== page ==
"We have been dreaming about this kind of thing," said team leader Prof Wolf Reik. "Many common diseases get worse with age and to think about helping people in this way is super exciting."
The method, known as IPS, typically involves adding a mixture of chemicals to adult cells for around 50 days, which eventually turns them into stem cells.
In this case, however, the subject was only exposed to the mixture over 12 days, which surprisingly caused the cells to rejuvenate into younger skin cells rather than to turn into stem cells.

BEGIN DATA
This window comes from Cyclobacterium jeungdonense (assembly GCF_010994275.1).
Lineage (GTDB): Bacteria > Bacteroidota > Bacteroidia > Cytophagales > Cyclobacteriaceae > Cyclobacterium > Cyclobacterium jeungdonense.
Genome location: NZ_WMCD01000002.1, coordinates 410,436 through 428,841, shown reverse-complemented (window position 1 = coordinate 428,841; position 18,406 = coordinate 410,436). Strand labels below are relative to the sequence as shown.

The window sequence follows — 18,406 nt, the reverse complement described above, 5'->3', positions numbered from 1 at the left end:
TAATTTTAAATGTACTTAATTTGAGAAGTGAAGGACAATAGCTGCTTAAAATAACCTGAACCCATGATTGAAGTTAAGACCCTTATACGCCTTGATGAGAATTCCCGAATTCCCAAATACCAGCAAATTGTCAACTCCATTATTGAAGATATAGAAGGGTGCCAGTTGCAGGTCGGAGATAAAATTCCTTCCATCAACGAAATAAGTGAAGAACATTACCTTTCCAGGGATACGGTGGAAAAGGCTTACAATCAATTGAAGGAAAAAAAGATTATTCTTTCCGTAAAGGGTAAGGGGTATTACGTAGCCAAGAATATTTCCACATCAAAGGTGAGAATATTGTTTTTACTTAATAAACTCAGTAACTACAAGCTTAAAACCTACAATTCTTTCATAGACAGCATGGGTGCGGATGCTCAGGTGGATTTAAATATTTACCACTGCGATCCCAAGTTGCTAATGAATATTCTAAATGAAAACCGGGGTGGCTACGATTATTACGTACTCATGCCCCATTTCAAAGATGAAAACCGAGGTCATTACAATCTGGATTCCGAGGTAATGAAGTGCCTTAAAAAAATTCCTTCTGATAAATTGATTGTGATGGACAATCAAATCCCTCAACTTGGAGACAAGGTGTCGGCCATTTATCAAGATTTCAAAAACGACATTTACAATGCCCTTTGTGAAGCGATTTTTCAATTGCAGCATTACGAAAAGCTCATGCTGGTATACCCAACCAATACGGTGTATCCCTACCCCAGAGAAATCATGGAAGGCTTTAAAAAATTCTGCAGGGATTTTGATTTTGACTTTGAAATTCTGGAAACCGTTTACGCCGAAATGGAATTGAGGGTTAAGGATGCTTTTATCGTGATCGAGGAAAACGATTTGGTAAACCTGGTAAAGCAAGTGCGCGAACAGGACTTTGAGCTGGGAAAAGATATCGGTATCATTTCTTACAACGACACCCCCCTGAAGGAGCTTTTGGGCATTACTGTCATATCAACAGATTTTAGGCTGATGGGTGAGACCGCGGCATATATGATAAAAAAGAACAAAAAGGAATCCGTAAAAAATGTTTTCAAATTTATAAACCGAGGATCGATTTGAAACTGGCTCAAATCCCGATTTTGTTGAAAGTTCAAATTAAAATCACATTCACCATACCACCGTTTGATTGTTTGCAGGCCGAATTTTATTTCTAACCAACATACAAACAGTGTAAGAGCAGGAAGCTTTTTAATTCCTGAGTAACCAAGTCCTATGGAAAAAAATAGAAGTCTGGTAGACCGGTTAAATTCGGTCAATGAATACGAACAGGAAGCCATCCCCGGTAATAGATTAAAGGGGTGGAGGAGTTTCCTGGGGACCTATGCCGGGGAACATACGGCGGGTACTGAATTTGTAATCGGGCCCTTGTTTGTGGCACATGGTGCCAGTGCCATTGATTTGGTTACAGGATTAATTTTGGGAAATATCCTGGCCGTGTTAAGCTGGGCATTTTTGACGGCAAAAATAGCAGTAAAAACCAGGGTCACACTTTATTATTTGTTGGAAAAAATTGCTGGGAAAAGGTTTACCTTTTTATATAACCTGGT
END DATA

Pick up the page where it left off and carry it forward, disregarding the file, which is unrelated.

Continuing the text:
Unfortunately, for now at least, it is not possible to repeat this on patients in a clinical setting because the process significantly increases the risk of cancer.
With the possibility of rejuvenating skin cells in this way proven beyond a doubt, however, it will only be a matter of time before someone finds a way to do it without the risk.
The same method could also help to tackle a range of age-related conditions.
"The long-term aim is to extend the human health span, rather than the lifespan, so that people can get older in a healthier way," said Reik.